That said.. now I’ve lost over 110 pounds, I can feel how brutal those years with all those extra pounds were on my feet, on my knees, on my back… I feel like it was only a matter of time before I would have really started to struggle physically.

I am so so so glad I got this done now and didn’t wait longer. I would have done it sooner had I known what it would be like. I got my life back and I have the whole rest of it to enjoy and partake in all the fun things that I couldn’t/wouldn’t before.
I personally think that every year, month, even DAY that you get back is worth this.
The joy of seeing people again, the socialising, the going places, stopping for coffee (do I fit? Of course I do!), shopping wherever I like, going to amusement parks, swimming pools, playing with kids, hiking… I could think of dozens more things to add.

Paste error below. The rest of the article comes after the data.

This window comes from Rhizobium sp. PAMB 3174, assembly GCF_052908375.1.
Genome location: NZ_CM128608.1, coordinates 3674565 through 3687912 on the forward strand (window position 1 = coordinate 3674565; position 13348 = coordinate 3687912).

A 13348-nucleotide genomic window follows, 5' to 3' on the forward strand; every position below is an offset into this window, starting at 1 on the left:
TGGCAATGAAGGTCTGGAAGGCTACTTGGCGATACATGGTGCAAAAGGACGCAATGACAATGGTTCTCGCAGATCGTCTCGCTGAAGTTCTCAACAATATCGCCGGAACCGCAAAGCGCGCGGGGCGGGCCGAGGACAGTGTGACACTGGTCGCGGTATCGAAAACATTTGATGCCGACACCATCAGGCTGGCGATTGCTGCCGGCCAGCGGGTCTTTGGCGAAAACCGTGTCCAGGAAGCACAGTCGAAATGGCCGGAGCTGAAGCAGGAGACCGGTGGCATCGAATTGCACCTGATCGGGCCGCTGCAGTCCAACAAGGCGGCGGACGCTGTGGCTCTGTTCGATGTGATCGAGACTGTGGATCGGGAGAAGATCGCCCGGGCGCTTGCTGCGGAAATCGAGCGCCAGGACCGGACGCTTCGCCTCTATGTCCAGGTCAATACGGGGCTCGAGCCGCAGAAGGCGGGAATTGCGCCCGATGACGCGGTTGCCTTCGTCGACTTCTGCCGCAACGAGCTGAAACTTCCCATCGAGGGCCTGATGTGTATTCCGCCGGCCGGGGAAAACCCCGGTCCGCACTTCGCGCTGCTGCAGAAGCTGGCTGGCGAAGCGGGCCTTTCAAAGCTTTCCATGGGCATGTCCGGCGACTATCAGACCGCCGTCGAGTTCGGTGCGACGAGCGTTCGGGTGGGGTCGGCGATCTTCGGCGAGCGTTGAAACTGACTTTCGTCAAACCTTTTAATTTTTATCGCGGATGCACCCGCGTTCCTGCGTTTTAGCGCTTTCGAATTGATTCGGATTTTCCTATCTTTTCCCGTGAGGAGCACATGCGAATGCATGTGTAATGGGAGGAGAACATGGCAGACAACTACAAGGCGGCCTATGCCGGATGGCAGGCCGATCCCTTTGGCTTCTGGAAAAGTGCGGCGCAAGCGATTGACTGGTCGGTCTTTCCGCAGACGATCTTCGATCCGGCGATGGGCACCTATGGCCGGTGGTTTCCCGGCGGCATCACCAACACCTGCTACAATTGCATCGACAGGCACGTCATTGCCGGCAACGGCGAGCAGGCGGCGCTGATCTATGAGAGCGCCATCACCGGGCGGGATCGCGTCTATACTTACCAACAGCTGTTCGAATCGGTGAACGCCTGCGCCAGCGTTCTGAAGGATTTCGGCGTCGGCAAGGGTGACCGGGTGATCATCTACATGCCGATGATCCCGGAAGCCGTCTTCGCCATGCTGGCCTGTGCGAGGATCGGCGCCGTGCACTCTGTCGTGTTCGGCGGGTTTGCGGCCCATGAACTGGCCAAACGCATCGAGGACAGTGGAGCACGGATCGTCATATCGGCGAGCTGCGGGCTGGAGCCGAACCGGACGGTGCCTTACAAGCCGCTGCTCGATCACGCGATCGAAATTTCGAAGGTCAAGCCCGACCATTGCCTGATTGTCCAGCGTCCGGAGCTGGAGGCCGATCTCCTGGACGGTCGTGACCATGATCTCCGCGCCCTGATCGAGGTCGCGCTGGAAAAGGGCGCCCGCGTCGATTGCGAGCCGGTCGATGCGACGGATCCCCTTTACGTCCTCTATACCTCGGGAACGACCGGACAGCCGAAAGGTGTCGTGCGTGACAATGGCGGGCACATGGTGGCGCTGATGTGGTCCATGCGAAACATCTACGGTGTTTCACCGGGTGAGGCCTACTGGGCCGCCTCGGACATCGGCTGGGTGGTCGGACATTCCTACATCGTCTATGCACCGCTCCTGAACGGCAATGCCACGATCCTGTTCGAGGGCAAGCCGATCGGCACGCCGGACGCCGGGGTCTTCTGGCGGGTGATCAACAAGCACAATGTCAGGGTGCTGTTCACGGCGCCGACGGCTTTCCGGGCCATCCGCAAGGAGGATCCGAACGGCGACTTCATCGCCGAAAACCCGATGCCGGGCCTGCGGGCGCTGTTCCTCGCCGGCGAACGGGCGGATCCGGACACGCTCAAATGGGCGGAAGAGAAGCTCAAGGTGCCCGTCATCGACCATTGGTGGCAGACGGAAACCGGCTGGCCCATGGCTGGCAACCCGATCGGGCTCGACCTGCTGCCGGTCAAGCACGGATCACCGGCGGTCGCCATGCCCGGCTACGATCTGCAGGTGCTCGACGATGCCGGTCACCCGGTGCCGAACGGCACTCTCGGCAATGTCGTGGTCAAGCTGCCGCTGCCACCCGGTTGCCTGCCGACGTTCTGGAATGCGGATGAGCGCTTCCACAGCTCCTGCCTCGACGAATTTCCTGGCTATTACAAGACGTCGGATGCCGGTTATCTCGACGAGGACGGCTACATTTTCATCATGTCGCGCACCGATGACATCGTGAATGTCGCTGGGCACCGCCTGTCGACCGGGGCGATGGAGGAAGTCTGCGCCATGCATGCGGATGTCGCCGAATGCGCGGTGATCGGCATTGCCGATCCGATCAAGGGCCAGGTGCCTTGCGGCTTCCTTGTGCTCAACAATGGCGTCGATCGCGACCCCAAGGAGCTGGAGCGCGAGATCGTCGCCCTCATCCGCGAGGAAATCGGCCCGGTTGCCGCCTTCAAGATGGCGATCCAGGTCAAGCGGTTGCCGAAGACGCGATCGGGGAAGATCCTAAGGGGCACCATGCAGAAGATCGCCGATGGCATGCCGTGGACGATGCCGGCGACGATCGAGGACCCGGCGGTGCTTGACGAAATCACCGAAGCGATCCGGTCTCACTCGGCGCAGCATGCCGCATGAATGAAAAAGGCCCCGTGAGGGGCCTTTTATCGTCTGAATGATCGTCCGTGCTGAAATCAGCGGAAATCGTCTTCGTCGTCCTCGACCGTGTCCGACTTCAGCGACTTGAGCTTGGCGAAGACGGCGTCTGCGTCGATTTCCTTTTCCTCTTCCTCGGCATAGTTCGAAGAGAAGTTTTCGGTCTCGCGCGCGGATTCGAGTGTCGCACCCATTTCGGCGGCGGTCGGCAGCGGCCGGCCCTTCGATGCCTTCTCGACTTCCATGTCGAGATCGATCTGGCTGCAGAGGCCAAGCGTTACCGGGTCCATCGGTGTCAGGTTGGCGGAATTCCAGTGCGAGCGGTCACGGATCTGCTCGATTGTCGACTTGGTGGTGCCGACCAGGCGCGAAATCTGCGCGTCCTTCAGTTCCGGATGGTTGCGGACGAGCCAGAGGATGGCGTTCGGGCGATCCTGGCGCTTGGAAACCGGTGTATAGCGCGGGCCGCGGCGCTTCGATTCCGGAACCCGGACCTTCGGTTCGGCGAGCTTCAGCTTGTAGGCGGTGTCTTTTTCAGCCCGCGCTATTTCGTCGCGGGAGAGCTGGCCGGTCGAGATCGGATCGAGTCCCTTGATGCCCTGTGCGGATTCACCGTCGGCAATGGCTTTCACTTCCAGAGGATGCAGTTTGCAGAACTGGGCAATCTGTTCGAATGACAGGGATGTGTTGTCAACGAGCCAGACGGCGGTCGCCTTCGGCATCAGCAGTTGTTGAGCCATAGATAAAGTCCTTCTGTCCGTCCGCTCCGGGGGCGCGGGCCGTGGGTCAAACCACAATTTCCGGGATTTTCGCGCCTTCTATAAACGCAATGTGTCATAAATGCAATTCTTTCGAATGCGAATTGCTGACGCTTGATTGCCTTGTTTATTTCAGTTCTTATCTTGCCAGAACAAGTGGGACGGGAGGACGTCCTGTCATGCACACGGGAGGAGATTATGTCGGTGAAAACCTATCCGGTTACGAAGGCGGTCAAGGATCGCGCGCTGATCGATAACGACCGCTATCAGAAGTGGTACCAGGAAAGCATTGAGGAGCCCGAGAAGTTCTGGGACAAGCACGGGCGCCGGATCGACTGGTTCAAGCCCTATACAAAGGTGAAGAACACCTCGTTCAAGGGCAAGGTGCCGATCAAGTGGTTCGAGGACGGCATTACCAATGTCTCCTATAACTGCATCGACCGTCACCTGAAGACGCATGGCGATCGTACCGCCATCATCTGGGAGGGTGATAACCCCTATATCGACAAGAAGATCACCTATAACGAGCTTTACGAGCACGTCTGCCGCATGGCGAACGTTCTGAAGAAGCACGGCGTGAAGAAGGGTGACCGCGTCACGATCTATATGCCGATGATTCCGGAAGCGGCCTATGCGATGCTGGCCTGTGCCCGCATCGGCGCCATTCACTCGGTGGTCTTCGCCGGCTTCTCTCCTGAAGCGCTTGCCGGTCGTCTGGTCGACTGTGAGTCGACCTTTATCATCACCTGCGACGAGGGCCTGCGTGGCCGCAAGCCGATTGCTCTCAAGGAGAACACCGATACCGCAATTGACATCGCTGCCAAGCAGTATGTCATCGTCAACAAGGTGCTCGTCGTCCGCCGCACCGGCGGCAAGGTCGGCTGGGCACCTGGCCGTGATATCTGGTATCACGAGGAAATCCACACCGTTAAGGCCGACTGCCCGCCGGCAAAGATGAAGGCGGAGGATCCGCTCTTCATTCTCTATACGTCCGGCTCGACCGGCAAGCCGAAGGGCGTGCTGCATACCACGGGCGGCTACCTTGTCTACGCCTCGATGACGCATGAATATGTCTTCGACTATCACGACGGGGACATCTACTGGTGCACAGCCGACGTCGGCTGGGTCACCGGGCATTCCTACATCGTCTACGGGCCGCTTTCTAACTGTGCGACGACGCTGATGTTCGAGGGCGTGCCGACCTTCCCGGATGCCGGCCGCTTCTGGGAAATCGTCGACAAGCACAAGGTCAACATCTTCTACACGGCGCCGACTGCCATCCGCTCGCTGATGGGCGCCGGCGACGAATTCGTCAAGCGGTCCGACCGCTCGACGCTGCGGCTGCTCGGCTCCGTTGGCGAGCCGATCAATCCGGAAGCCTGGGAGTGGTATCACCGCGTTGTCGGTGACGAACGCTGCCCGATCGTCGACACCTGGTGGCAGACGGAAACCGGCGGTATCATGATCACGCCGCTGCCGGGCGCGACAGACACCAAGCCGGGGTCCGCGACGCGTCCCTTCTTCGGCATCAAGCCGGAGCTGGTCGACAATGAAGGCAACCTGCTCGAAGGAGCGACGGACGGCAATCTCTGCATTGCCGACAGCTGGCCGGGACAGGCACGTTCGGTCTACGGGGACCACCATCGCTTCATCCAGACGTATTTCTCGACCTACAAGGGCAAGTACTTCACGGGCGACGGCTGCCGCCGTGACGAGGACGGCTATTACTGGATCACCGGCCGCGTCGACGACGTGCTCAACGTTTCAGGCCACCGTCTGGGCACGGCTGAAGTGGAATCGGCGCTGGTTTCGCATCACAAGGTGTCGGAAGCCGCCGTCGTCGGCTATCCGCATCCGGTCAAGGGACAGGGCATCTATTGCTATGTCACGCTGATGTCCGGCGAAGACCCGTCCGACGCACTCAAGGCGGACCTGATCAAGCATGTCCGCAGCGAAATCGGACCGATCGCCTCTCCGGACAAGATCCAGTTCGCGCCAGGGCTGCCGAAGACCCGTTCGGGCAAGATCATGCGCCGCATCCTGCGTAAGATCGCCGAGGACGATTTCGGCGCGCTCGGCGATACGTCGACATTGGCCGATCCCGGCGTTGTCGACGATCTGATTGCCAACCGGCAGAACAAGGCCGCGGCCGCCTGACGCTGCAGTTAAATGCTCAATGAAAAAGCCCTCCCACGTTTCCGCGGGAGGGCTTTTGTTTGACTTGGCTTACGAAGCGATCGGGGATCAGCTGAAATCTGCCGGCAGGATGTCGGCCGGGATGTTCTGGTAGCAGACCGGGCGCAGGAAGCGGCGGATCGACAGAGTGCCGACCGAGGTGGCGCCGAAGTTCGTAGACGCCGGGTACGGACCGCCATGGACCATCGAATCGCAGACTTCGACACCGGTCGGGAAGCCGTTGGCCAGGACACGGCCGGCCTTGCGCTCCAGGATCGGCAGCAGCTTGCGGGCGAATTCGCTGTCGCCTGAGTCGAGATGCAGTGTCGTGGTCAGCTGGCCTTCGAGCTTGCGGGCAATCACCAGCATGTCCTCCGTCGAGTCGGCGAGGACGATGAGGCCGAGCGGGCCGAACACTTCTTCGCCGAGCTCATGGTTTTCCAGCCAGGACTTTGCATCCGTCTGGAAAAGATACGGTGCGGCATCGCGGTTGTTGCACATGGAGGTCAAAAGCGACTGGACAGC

It is a risk.. but for me personally, I figured I could choose between suffering while definitely getting worse in the future, or giving it a shot and most likely NOT suffering and actually getting better in the future.

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During COVID I was trying and actually losing weight by dieting and exercising on a treadmill at home. Until my knees started to hurt pretty bad after just a short ways on the treadmill. I was a BMI of around 33 then and the weight was already taking a toll on my knees. Well then I took some time off the treadmill as the dr suggested and started to gain it back (the little I had lost). I just realized then that the problem was only going to snowball with every pound I gained.

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I saw one of buddies Dad at a event I go to every year in Tennessee. He took this picture of us to send back to my friend. When I saw it I couldn't believe what I had done to myself.

That was my it moment.

I realized even though I still did a lot even at 575# if I didn't do something soon my girls would not have me in their lives. I was such an angry person too. Simple things other people did upset me because I knew how hard it would be for me to do.

btw I'm 31 and wish I would have done WLS in my early 20's instead of YoYoing for so many years.